The "Tribute in Light" installation, projected every September 11, creates two vertical columns of light in New York City to represent the Twin Towers in remembrance of the terrorist attacks (Credit:

On Wednesday, September 11, 2019, Americans will commemorate the 18th anniversary of one of the most tragic days in modern US history. On September 11, 2001, 19 members of the Islamic extremist organization Al Qaeda conducted a series of brutal, well-orchestrated attacks on American soil. In addition to cutting short the lives of 2,977 innocent people, the tragedy also set in motion events that would change the course of life both in the US and worldwide.

Preparations for the unprovoked and unprecedented act of violence began early on September 11, 2001. The armed terrorists, split into four groups — each with a trained pilot — boarded four commercial airplanes masquerading as passengers. Since airport security, as we know it today was non-existent, the weapons or bombs they were carrying went undetected. The flights — United Flight 93 from New Jersey, American Flight 77 from Washington, DC, and United Flight 175 and American Flight 11 from Boston — were all heading across the country, either to Los Angeles or to San Francisco. They, therefore, had enough fuel to cause a large amount of damage.

American Airlines Flight 11, bound for Los Angeles, was instead seen heading towards the World Trade Center's Twin Towers (Credit:MysidOriginal by the 9/11 commission [Public domain)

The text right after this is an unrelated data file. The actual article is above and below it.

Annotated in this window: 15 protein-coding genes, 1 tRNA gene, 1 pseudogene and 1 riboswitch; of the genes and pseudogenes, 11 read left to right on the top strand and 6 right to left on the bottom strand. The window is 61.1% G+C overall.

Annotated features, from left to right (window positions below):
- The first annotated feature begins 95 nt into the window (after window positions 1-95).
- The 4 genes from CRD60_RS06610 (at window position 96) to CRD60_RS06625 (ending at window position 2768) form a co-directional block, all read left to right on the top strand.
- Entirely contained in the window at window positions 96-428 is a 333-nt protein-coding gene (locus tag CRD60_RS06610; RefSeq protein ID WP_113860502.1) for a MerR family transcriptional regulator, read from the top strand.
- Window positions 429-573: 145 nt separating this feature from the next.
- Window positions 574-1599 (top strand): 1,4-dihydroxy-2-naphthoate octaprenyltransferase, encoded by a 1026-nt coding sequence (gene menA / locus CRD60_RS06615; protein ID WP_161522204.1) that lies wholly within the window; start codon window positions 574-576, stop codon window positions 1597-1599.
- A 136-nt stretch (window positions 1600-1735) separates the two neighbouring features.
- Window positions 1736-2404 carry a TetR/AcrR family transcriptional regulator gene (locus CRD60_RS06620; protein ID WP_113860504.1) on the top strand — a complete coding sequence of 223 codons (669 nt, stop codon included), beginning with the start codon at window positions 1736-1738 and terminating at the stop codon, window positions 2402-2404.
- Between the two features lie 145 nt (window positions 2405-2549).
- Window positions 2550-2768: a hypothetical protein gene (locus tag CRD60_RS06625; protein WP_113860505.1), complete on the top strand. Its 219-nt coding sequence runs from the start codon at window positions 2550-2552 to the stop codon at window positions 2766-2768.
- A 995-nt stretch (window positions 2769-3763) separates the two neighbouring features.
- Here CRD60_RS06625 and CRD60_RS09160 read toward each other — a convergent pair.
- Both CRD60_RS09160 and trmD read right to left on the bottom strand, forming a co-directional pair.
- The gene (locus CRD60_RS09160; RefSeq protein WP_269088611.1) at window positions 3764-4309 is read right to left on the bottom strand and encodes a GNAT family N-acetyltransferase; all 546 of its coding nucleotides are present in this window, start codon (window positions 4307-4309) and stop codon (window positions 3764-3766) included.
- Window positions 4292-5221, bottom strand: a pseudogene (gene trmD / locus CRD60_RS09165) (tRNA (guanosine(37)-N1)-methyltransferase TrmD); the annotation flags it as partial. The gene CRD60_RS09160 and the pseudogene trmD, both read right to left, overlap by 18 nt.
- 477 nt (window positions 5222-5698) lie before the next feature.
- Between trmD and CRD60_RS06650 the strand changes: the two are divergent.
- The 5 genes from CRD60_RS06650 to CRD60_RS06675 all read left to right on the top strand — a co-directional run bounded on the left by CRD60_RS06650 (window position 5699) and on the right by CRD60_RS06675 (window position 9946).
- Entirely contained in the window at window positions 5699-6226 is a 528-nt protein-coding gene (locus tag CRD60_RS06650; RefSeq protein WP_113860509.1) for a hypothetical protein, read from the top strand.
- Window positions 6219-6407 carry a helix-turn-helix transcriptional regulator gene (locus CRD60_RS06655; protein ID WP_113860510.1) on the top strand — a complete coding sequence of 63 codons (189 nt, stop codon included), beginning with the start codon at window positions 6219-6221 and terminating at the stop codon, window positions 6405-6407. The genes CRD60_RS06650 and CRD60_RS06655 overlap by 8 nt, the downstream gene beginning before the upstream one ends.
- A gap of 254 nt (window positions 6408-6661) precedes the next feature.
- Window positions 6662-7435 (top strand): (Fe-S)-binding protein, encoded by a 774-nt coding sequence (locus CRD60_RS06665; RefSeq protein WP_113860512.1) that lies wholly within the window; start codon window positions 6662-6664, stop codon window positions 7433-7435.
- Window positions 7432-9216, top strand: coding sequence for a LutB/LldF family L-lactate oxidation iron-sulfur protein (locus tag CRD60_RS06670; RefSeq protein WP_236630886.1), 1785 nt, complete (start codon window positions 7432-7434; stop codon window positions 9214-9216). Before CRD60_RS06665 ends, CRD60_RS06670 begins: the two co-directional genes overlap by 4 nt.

Though the passengers and crew aboard the four fateful flights probably suspected something was amiss shortly after take off, the world remained blissfully unaware of the horrific events that were about to unfold. The first external sign that something had gone awry came shortly after American Flight 11 departed from Boston's Logan Airport at 8:00 AM (EST). Instead of heading west to Los Angeles, the airplane was seen coming directly towards New York's City's tallest structures — the World Trade Center’s Twin Towers. Those witnessing the scene from the ground thought the airplane would change course before it got close to the buildings. That, however, never happened. At 8:46 AM (EST), the Boeing 767 crashed into the North Twin Tower, killing everyone on board as well as the people on the six floors it impacted.

As experts debated if the "accident" had been caused by a pilot error or an airplane malfunction, United Flight 175, also destined for Los Angeles, was seen heading in the same direction as American Flight 11. At 9:03 AM (EST), the airplane crashed into the South Twin Tower, creating a massive hole from the 77th to the 85th floors. Shortly after, at 9:37 AM (EST), American Flight 77 hit the Pentagon building in Arlington, Virginia. About a half-hour later, at 10.03 AM (EST), United Flight 93 crash-landed in an empty field on the outskirts of Shanksville, Pennsylvania. By then, it was evident that the US was undergoing a series of deadly terrorist attacks.

The World Trade Center site following the September 11, 2001 attacks (Credit: Photograph by National Oceanic and Atmospheric Administration, overlay by National Institute of Standards and Technology /Public domain)